Join 10350+ others. No spamming.
I promise!

Follow us at github.



ThoughtWorksInc/Binding.scala

965

ThoughtWorksInc / Binding.scala

Scala

Reactive data-binding for Scala


READ ME

Binding.scala

Join the chat at https://gitter.im/ThoughtWorksInc/Binding.scala Build Status Scaladoc

Latest version Latest version Latest version Latest version Latest version

Binding.scala is a data-binding framework for Scala, running on both JVM and Scala.js.

Binding.scala can be used as a reactive templating language in both web and desktop GUI development. It enables you use native XHTML literal syntax to create reactive DOM nodes, which are able to automatically change whenever the data source changes.

See Binding.scala • TodoMVC or ScalaFiddle DEMOs as examples for common tasks when working with Binding.scala.

Comparison to other reactive web frameworks

Binding.scala has more features and less concepts than other reactive web frameworks like ReactJS.

Binding.scala ReactJS
Support HTML literal? Yes Partially supported. Regular HTML does not compile, unless developers manually replaces class and for attributes to className and htmlFor, and manually converts inline styles from CSS syntax to JSON syntax.
Algorithm to update DOM Precise data-binding, which is faster than virtual DOM Virtual DOM differentiation, which requires manually managed key attributes for complicated DOM.
Lifecycle management for data-binding expressions Automatically N/A
Statically type checking Yes, even for HTML tags and attribues No
Learning curve Always easy Easy to start. Requires much more efforts to understand its corner cases.

See Design section for more information.

Getting started

We will build an Binding.scala web page during the following steps.

Step 0: Setup a Sbt Scala.js project

See http://www.scala-js.org/tutorial/basic/ for information about how to setup such a project.

Step 1: Add Binding.scala dependencies into your build.sbt:

libraryDependencies += "com.thoughtworks.binding" %%% "dom" % "latest.release"

addCompilerPlugin("org.scalamacros" % "paradise" % "2.1.0" cross CrossVersion.full)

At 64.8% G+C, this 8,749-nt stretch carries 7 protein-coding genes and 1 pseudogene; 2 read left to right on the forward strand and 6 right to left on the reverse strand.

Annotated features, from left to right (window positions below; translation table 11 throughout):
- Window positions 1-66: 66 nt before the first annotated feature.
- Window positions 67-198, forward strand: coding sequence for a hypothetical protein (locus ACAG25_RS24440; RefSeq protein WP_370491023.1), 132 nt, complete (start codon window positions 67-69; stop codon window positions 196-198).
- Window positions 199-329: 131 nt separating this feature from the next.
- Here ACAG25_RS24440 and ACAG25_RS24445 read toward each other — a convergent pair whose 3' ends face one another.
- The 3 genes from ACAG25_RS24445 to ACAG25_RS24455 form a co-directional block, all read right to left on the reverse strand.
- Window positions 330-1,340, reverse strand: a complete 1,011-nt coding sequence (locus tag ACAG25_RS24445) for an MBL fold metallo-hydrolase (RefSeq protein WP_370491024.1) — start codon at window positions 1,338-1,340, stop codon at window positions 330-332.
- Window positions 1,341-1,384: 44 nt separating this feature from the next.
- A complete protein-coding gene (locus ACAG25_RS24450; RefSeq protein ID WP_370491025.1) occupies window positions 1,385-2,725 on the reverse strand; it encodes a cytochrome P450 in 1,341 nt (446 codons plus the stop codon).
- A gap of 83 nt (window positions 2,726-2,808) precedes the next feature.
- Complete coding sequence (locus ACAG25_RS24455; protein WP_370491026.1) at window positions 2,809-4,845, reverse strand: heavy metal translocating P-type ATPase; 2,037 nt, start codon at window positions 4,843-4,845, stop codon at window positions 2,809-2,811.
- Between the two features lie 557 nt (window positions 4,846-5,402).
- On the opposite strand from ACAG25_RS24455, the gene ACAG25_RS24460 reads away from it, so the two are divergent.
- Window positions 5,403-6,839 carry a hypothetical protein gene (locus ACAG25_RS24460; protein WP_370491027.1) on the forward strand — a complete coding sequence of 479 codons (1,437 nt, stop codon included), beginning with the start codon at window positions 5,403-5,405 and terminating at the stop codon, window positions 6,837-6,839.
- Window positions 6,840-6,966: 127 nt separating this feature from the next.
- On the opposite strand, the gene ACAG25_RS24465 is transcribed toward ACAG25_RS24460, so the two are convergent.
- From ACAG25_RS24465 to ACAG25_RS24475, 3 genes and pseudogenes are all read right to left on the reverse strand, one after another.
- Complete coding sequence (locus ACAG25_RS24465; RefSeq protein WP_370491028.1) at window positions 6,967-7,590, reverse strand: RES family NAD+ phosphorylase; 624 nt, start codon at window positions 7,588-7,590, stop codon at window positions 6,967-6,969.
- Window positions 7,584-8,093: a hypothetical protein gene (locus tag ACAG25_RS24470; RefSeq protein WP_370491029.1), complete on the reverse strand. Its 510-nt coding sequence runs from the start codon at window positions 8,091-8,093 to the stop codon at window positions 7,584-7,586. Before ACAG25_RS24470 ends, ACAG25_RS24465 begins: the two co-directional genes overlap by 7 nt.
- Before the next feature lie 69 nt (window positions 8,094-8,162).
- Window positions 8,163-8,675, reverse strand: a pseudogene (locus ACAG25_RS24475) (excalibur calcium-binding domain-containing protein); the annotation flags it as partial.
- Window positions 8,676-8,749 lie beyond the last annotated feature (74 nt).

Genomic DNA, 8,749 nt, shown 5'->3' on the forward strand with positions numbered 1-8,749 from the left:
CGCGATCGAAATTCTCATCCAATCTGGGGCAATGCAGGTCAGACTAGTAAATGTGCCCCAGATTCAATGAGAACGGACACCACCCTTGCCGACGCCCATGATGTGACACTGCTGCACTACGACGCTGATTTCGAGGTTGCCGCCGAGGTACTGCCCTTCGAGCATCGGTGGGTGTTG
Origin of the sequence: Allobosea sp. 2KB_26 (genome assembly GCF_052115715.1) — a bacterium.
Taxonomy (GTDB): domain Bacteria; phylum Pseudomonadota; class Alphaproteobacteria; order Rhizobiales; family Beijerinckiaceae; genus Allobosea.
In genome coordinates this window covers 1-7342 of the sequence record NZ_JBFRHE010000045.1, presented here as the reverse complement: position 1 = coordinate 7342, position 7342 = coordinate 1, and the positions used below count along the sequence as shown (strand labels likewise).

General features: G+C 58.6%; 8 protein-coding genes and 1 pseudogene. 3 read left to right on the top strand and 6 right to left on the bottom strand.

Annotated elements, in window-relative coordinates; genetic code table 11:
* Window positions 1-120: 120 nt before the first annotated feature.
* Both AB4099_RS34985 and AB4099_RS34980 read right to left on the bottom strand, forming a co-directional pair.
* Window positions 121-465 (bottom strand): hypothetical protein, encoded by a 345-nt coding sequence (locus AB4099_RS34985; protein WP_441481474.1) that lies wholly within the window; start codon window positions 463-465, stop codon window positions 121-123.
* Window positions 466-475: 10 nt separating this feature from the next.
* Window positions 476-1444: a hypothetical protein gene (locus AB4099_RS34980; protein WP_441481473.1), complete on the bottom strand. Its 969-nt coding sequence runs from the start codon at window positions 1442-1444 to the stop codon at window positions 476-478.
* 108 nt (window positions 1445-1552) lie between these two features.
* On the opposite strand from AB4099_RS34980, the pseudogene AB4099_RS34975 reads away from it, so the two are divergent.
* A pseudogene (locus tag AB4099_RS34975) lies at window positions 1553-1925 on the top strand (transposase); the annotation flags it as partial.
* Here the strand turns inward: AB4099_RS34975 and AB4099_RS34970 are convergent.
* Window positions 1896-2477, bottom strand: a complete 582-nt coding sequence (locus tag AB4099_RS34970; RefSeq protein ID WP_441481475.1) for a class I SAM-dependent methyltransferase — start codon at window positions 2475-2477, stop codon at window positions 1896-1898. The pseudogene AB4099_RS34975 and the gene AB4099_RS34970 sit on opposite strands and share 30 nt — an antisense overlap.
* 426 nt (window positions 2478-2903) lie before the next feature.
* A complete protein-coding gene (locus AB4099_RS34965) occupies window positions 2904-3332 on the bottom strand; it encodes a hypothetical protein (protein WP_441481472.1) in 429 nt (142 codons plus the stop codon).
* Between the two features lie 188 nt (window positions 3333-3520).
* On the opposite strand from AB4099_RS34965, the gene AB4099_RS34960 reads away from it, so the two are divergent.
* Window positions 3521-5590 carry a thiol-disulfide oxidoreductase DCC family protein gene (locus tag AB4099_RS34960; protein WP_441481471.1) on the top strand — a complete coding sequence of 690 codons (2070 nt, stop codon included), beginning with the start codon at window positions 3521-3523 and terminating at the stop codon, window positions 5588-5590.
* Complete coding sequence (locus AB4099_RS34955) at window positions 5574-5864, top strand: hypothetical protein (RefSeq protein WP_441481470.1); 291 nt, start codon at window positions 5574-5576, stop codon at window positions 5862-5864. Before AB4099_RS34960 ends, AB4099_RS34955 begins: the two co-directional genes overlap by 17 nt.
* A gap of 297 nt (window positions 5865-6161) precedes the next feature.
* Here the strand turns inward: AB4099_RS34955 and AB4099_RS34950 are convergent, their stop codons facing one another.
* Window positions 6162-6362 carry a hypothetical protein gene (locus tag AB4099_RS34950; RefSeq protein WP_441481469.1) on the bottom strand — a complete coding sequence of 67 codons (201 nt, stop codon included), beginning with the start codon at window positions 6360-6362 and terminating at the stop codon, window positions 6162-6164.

Step 2: Create a data field, which contains some Var and Vars as data source for your data-binding expressions

case class Contact(name: Var[String], email: Var[String])

val data = Vars.empty[Contact]

A Var represents a bindable variable, which also implements Binding trait, hence a Var can be seen as a binding expression as well. If another expression depends on a Var, the value of the expression changes whenever value of the Var changes.

A Vars represents a sequence of bindable variables, which also implements BindingSeq trait, hence a Vars can be seen as a binding expression of a sequence as well. If another comprehension expression depends on a Vars, the value of the expression changes whenever value of the Vars changes.

Step 3: Create a @dom method that contains data-binding expressions

@dom
def table: Binding[Table] = {
  <table border="1" cellPadding="5">
    <thead>
      <tr>
        <th>Name</th>
        <th>E-mail</th>
      </tr>
    </thead>
    <tbody>
      {
        for (contact <- data) yield {
          <tr>
            <td>
              {contact.name.bind}
            </td>
            <td>
              {contact.email.bind}
            </td>
          </tr>
        }
      }
    </tbody>
  </table>
}

A @dom method represents a data-binding expression.

The return type is always wrapped in a com.thoughtworks.binding.Binding trait. For example @dom def x: Binding[Int] = 1, @dom def message: Binding[String] = "content"

A @dom method supports HTML literal. Unlike normal XML literal in a normal Scala method, the types of HTML literal are specific subtypes of org.scalajs.dom.raw.Node or com.thoughtworks.binding.BindingSeq[org.scalajs.dom.raw.Node], instead of scala.xml.Node or scala.xml.NodeSeq. So we could have @dom def node: Binding[org.scalajs.dom.raw.HTMLBRElement] = <br/> and @dom def node: Binding[BindingSeq[org.scalajs.dom.raw.HTMLBRElement]] = <br/><br/>.